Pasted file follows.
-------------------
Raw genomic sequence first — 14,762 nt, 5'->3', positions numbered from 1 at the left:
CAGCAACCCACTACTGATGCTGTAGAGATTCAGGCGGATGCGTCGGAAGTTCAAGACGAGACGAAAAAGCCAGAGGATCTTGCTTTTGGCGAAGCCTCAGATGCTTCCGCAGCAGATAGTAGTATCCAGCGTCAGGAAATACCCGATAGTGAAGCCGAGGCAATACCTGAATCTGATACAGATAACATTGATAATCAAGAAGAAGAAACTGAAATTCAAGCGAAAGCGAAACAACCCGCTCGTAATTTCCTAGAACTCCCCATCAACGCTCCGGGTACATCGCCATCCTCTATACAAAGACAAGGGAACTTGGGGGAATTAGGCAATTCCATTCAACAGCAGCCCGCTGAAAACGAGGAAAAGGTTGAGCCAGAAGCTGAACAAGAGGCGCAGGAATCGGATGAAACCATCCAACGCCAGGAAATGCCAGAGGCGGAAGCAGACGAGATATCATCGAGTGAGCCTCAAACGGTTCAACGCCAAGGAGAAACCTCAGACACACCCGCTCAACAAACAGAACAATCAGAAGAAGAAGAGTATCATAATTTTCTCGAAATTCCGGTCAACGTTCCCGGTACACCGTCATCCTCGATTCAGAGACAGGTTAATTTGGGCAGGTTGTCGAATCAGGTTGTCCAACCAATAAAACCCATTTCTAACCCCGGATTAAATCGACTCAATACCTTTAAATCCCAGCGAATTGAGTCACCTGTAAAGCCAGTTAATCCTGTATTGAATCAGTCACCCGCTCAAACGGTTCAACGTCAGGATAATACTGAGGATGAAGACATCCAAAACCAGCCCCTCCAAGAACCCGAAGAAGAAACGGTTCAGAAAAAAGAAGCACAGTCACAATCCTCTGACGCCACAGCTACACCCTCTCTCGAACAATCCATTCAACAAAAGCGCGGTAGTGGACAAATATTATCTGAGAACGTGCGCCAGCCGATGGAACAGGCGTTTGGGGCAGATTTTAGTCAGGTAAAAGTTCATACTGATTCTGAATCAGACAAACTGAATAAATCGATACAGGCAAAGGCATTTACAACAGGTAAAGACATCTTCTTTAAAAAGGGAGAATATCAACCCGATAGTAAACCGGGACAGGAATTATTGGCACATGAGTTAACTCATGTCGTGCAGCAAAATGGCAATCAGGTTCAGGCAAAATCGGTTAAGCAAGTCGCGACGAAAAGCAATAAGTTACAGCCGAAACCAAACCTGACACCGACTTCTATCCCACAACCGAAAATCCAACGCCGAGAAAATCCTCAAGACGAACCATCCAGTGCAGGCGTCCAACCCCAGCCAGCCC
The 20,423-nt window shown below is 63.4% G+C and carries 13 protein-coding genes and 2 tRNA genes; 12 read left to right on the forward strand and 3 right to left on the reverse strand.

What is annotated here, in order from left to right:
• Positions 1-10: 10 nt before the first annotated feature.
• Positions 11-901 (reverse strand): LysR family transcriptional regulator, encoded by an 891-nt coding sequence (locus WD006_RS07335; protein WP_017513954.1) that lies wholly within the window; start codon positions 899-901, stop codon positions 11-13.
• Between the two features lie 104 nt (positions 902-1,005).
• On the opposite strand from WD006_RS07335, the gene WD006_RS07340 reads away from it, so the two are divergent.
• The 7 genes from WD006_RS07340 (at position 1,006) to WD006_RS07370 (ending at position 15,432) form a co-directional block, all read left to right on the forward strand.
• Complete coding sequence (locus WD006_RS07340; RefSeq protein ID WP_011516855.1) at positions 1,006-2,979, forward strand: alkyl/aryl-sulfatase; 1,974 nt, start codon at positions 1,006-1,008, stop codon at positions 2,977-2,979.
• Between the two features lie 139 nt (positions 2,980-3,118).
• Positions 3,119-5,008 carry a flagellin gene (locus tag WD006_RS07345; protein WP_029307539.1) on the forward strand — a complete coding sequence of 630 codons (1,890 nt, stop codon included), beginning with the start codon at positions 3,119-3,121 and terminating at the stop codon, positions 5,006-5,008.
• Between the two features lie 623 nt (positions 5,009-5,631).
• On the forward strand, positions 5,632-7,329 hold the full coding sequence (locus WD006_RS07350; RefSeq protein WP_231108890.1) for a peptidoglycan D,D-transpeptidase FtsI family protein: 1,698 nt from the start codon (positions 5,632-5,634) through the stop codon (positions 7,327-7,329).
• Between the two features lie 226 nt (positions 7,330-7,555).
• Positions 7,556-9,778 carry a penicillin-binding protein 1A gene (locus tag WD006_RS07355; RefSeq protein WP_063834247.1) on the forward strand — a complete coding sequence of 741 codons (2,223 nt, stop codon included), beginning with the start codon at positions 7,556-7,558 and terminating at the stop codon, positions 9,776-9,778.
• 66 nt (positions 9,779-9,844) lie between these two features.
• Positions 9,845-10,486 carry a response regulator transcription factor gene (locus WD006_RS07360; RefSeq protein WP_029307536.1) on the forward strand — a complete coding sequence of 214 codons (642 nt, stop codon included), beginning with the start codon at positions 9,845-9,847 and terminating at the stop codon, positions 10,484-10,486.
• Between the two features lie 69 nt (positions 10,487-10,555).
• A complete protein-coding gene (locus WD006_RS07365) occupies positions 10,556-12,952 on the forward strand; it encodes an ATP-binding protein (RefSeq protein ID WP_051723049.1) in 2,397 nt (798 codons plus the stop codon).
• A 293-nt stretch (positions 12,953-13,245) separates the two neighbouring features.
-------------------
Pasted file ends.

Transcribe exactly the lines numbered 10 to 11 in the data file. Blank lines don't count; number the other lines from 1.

• Complete coding sequence (locus WD006_RS07340; RefSeq protein ID WP_011516855.1) at positions 1,006-2,979, forward strand: alkyl/aryl-sulfatase; 1,974 nt, start codon at positions 1,006-1,008, stop codon at positions 2,977-2,979.
• Between the two features lie 139 nt (positions 2,980-3,118).